Structure of alkenes A series of alkanes exist, differing only in the number of CH2 groups. The same is true for alkenes. This leads to a homologous series with the general formula CnH2n. hydrogen carbon n= n= n= n=4 Alkenes none =

24 What’s the formula? What will be the formula for alkenes containing the following numbers of carbons? Number of carbons Formula 11 13 32 21 C11H22 C13H26 C32H64 C21H42

25 The simplest alkene is ethene. It has the formula C2H4
The formula of ethene The simplest alkene is ethene. It has the formula C2H4 The carbon atoms are joined together by a double bond. Its displayed formula may be drawn in slightly different forms but should always clearly show the double bond. C H or

26 The electron structure of ethene
In all alkenes there are two carbon atoms that are joined by two pairs of electrons. This is the double bond.

27 The structure of pentene
Displayed formula for propene and butene are shown. Draw a displayed structure for pentene. C H C H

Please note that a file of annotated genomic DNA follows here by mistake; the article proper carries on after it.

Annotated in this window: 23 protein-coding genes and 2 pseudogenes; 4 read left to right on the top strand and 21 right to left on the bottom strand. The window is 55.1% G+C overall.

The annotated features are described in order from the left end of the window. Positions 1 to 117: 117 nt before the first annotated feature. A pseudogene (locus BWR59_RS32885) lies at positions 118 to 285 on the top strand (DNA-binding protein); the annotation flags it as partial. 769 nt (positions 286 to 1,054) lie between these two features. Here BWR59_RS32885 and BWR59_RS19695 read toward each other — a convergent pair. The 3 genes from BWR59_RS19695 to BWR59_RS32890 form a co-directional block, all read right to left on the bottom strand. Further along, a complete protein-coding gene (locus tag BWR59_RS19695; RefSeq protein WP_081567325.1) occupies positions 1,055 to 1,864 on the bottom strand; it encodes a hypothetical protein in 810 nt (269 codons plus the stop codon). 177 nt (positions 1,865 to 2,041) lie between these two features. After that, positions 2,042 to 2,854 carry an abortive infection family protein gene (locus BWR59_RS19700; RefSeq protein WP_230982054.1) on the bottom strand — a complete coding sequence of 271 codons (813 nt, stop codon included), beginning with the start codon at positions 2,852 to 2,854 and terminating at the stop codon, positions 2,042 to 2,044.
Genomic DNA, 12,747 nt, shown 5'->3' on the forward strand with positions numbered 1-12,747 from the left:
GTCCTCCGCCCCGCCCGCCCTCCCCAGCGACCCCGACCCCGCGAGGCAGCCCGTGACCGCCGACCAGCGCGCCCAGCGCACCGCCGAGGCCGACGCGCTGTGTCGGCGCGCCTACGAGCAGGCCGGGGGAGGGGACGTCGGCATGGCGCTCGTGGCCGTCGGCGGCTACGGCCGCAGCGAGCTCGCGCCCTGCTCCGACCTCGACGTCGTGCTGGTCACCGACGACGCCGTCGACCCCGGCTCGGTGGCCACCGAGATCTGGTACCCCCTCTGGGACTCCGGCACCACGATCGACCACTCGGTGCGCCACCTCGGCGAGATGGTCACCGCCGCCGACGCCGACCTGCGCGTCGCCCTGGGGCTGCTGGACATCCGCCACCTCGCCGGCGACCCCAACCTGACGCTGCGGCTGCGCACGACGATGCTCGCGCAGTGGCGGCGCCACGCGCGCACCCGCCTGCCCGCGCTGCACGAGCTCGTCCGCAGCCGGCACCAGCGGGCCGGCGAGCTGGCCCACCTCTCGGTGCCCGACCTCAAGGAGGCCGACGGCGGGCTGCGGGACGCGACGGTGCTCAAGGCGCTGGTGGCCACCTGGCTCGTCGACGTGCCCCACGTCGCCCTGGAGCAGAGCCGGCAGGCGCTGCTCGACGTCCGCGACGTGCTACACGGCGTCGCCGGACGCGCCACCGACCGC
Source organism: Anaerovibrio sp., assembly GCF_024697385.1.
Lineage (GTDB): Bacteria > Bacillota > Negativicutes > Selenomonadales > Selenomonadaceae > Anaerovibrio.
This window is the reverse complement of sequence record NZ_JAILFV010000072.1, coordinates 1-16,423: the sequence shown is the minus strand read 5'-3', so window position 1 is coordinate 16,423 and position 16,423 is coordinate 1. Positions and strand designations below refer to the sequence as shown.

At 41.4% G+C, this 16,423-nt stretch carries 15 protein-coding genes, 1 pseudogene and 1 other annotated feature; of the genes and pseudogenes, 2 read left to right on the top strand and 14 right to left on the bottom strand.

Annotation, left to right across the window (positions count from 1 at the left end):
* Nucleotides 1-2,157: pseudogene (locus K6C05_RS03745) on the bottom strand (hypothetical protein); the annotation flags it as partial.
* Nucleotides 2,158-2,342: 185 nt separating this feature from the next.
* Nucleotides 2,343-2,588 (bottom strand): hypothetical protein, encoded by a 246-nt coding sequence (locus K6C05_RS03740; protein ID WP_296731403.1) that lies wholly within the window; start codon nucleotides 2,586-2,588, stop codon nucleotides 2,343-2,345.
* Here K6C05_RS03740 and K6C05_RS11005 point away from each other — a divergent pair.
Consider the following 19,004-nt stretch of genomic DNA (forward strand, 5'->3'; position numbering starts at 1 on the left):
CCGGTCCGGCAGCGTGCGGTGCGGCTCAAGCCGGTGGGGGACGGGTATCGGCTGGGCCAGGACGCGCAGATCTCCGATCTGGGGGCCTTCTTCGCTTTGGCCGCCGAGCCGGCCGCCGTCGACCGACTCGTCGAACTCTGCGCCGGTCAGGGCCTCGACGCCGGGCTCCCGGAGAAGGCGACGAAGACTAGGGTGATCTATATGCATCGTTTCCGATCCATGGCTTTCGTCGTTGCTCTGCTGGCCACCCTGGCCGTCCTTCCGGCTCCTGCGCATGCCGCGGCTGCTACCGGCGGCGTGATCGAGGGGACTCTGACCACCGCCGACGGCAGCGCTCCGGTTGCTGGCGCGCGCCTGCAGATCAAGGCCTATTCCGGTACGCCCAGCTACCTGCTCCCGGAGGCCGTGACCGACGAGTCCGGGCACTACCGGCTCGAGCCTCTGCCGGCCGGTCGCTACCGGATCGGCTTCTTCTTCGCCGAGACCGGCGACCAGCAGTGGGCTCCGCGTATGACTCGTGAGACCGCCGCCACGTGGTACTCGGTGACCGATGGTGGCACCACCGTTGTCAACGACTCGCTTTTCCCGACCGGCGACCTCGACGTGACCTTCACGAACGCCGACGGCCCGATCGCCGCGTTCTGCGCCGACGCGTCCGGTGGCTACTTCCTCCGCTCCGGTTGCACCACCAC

28 Saturated or unsaturated?
Saturated means “full up”. Alkanes are saturated. Every carbon atom has already used all four of its bonds to join to four other atoms. No other atoms can be added. Alkenes are unsaturated. They have a double bond that could instead become two single bonds. This means that other atoms can be added. It is not “full up”.

29 Testing for alkanes and alkenes
Alkenes are unsaturated and so extra atoms can be added to alkene molecules. This forms the basis of a test to distinguish between alkanes and alkenes. When bromine water is added to an alkane nothing happens, but when bromine is added to an alkene the red colour of the bromine disappears. Bromine loses this red colour + Br2 gas red colourless

30 Identify the compound Copy the table and complete the empty boxes.
Number of carbons Name Alkane or alkene Formula 5 pentene 8 octane 4 butene 10 decane alkene C5H10 alkane C8H18 alkene C4H8 alkane C10H22

31 Alkanes and Alkenes Alkanes Combustion of alkanes Alkenes
Contents Alkanes and Alkenes Alkanes Combustion of alkanes Alkenes Cracking and polymerization Summary activities

32 Crude oil contains many large molecules.
Source of alkenes Crude oil contains many large molecules. If these are to be used as fuels or feedstock for the chemical industry then they have to be broken down (or cracked) into smaller molecules. Small molecules Big molecules Medium molecules

33 This process is known as catalytic cracking.
Large hydrocarbons are broken down into smaller molecules using heat and a catalyst. This process is known as catalytic cracking. The small molecules produced are then separated by distillation. Catalytic cracker Heat to vaporize Distillation tower pressure Smaller molecules Big molecules Molecules break up